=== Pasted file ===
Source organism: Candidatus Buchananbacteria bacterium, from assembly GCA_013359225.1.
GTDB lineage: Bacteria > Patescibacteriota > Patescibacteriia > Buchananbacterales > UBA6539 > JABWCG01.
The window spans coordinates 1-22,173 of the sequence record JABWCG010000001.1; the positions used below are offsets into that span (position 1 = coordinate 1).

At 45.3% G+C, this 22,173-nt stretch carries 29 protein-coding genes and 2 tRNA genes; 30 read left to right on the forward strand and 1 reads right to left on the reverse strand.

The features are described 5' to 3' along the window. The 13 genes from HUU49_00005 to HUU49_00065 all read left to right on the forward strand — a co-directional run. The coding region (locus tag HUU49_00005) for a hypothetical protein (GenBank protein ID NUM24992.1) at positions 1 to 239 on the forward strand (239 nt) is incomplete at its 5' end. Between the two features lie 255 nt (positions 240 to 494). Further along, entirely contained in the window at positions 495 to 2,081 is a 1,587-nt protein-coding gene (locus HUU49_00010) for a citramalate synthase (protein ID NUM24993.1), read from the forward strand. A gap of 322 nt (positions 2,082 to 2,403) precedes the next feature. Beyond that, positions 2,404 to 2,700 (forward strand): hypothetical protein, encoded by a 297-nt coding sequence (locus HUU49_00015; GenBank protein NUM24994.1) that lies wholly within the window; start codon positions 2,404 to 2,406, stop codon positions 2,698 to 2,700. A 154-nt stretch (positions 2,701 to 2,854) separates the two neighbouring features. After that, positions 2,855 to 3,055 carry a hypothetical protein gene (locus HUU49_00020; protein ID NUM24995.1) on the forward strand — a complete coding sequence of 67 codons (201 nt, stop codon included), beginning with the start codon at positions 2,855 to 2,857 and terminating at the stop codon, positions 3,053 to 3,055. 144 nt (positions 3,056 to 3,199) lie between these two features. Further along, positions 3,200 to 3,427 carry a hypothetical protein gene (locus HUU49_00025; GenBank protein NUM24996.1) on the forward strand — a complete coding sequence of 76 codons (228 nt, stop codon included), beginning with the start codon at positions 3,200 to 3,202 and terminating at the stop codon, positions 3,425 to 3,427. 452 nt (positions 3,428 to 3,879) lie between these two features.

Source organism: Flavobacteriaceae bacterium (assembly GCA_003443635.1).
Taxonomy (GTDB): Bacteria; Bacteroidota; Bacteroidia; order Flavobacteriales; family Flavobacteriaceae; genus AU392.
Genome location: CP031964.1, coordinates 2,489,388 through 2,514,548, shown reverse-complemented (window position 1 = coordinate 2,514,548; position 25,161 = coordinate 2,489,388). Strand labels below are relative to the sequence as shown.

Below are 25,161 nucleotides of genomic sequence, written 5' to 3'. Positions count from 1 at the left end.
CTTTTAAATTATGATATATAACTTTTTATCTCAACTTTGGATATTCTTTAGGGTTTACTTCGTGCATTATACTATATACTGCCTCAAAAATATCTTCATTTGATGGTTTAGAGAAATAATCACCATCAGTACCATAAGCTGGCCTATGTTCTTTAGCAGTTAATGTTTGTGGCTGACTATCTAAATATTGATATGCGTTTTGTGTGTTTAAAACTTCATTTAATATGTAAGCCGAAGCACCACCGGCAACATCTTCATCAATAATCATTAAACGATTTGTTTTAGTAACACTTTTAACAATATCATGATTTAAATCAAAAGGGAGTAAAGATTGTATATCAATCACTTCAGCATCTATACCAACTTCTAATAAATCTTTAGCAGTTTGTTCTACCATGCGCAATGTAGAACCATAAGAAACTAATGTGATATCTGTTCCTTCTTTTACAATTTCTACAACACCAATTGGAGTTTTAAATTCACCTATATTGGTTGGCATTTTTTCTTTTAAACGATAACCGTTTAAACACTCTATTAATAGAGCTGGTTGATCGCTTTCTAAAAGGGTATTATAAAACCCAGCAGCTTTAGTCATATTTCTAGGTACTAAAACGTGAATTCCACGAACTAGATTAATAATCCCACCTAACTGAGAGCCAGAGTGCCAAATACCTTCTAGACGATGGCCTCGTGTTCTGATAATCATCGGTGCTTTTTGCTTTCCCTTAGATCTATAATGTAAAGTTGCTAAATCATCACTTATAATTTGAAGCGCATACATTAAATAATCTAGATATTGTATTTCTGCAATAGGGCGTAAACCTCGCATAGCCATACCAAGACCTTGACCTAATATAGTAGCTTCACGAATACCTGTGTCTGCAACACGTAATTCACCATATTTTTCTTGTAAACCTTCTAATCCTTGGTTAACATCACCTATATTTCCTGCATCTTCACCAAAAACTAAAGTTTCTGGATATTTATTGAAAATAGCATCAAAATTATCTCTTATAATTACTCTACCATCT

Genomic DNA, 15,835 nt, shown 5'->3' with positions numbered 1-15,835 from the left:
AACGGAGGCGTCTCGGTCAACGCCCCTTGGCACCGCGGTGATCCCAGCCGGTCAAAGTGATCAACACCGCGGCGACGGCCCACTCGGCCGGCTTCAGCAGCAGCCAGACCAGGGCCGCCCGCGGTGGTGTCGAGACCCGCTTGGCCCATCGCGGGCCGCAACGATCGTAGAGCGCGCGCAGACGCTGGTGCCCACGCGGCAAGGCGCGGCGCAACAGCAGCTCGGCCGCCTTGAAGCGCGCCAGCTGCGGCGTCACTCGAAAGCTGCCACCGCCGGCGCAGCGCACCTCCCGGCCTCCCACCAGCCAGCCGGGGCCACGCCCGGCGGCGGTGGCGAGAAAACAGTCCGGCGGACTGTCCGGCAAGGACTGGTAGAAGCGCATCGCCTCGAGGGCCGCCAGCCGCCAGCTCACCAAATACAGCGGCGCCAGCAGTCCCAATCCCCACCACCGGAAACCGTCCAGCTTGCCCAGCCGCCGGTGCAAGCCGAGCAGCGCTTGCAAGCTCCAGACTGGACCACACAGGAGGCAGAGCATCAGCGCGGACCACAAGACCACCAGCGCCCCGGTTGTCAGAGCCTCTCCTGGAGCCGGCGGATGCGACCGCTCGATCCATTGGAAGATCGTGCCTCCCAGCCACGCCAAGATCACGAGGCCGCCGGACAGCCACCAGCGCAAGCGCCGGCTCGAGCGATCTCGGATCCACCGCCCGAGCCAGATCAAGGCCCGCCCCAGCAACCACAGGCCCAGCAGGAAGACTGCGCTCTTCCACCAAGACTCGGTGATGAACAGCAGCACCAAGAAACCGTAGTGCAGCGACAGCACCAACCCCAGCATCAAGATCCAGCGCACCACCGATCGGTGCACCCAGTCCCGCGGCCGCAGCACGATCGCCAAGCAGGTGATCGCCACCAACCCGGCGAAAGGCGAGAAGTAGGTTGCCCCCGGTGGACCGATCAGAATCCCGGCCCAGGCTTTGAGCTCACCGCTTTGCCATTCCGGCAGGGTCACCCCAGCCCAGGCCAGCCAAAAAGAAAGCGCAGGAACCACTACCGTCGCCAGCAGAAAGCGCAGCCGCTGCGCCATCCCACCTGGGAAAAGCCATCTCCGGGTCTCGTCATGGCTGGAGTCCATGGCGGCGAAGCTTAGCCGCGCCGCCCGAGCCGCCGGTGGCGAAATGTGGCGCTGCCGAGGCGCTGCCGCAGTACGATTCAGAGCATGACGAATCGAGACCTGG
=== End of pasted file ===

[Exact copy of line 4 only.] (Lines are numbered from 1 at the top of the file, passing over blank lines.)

At 45.3% G+C, this 22,173-nt stretch carries 29 protein-coding genes and 2 tRNA genes; 30 read left to right on the forward strand and 1 reads right to left on the reverse strand.